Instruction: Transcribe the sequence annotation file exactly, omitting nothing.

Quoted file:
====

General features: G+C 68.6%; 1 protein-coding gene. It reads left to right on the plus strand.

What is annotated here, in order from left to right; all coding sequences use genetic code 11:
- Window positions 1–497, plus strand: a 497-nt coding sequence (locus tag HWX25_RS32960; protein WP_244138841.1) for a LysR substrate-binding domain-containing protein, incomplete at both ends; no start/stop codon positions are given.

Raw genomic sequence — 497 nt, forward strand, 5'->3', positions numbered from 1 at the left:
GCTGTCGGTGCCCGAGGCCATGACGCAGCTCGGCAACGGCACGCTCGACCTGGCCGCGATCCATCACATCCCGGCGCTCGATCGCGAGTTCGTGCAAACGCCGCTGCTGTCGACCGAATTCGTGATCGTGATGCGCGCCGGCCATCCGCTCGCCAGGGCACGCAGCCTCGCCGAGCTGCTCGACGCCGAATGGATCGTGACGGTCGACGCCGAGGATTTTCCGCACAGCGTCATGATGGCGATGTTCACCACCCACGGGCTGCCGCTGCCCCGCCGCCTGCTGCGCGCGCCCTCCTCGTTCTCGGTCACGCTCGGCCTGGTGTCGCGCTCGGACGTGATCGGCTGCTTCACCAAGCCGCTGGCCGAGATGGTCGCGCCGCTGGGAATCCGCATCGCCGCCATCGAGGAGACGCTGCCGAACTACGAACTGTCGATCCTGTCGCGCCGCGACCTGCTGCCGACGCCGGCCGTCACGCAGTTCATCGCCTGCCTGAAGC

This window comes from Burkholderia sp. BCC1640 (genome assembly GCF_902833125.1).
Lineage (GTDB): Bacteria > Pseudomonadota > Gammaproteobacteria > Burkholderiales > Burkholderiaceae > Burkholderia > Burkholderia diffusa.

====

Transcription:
General features: G+C 68.6%; 1 protein-coding gene. It reads left to right on the plus strand.

What is annotated here, in order from left to right; all coding sequences use genetic code 11:
- Window positions 1–497, plus strand: a 497-nt coding sequence (locus tag HWX25_RS32960; protein WP_244138841.1) for a LysR substrate-binding domain-containing protein, incomplete at both ends; no start/stop codon positions are given.

Raw genomic sequence — 497 nt, forward strand, 5'->3', positions numbered from 1 at the left:
GCTGTCGGTGCCCGAGGCCATGACGCAGCTCGGCAACGGCACGCTCGACCTGGCCGCGATCCATCACATCCCGGCGCTCGATCGCGAGTTCGTGCAAACGCCGCTGCTGTCGACCGAATTCGTGATCGTGATGCGCGCCGGCCATCCGCTCGCCAGGGCACGCAGCCTCGCCGAGCTGCTCGACGCCGAATGGATCGTGACGGTCGACGCCGAGGATTTTCCGCACAGCGTCATGATGGCGATGTTCACCACCCACGGGCTGCCGCTGCCCCGCCGCCTGCTGCGCGCGCCCTCCTCGTTCTCGGTCACGCTCGGCCTGGTGTCGCGCTCGGACGTGATCGGCTGCTTCACCAAGCCGCTGGCCGAGATGGTCGCGCCGCTGGGAATCCGCATCGCCGCCATCGAGGAGACGCTGCCGAACTACGAACTGTCGATCCTGTCGCGCCGCGACCTGCTGCCGACGCCGGCCGTCACGCAGTTCATCGCCTGCCTGAAGC

This window comes from Burkholderia sp. BCC1640 (genome assembly GCF_902833125.1).
Lineage (GTDB): Bacteria > Pseudomonadota > Gammaproteobacteria > Burkholderiales > Burkholderiaceae > Burkholderia > Burkholderia diffusa.